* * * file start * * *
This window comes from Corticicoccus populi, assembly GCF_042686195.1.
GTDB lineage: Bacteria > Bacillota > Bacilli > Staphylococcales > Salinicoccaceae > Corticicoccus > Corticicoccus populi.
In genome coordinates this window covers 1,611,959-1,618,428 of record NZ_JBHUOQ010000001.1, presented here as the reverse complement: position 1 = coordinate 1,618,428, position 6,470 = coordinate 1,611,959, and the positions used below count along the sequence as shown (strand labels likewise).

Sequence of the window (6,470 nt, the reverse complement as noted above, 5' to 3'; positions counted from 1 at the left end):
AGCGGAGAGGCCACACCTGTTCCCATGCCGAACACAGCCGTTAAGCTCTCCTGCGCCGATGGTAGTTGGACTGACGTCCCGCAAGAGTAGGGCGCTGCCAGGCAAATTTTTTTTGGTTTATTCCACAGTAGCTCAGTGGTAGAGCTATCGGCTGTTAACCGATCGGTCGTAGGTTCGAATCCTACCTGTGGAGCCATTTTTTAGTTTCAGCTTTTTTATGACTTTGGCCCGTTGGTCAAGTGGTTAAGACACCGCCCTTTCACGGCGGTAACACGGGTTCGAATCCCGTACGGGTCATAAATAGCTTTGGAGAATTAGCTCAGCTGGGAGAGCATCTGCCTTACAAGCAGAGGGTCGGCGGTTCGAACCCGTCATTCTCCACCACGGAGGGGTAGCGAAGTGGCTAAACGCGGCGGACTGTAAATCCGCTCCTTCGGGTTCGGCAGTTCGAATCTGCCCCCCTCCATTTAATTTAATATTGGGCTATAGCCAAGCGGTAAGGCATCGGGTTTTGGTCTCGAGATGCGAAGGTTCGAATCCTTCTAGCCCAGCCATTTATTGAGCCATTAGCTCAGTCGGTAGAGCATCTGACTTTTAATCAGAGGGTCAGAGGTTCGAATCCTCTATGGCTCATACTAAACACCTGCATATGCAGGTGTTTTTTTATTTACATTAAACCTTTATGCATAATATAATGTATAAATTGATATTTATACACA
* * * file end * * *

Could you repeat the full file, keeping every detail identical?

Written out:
This window comes from Corticicoccus populi, assembly GCF_042686195.1.
GTDB lineage: Bacteria > Bacillota > Bacilli > Staphylococcales > Salinicoccaceae > Corticicoccus > Corticicoccus populi.
In genome coordinates this window covers 1,611,959-1,618,428 of record NZ_JBHUOQ010000001.1, presented here as the reverse complement: position 1 = coordinate 1,618,428, position 6,470 = coordinate 1,611,959, and the positions used below count along the sequence as shown (strand labels likewise).

Sequence of the window (6,470 nt, the reverse complement as noted above, 5' to 3'; positions counted from 1 at the left end):
AGCGGAGAGGCCACACCTGTTCCCATGCCGAACACAGCCGTTAAGCTCTCCTGCGCCGATGGTAGTTGGACTGACGTCCCGCAAGAGTAGGGCGCTGCCAGGCAAATTTTTTTTGGTTTATTCCACAGTAGCTCAGTGGTAGAGCTATCGGCTGTTAACCGATCGGTCGTAGGTTCGAATCCTACCTGTGGAGCCATTTTTTAGTTTCAGCTTTTTTATGACTTTGGCCCGTTGGTCAAGTGGTTAAGACACCGCCCTTTCACGGCGGTAACACGGGTTCGAATCCCGTACGGGTCATAAATAGCTTTGGAGAATTAGCTCAGCTGGGAGAGCATCTGCCTTACAAGCAGAGGGTCGGCGGTTCGAACCCGTCATTCTCCACCACGGAGGGGTAGCGAAGTGGCTAAACGCGGCGGACTGTAAATCCGCTCCTTCGGGTTCGGCAGTTCGAATCTGCCCCCCTCCATTTAATTTAATATTGGGCTATAGCCAAGCGGTAAGGCATCGGGTTTTGGTCTCGAGATGCGAAGGTTCGAATCCTTCTAGCCCAGCCATTTATTGAGCCATTAGCTCAGTCGGTAGAGCATCTGACTTTTAATCAGAGGGTCAGAGGTTCGAATCCTCTATGGCTCATACTAAACACCTGCATATGCAGGTGTTTTTTTATTTACATTAAACCTTTATGCATAATATAATGTATAAATTGATATTTATACACA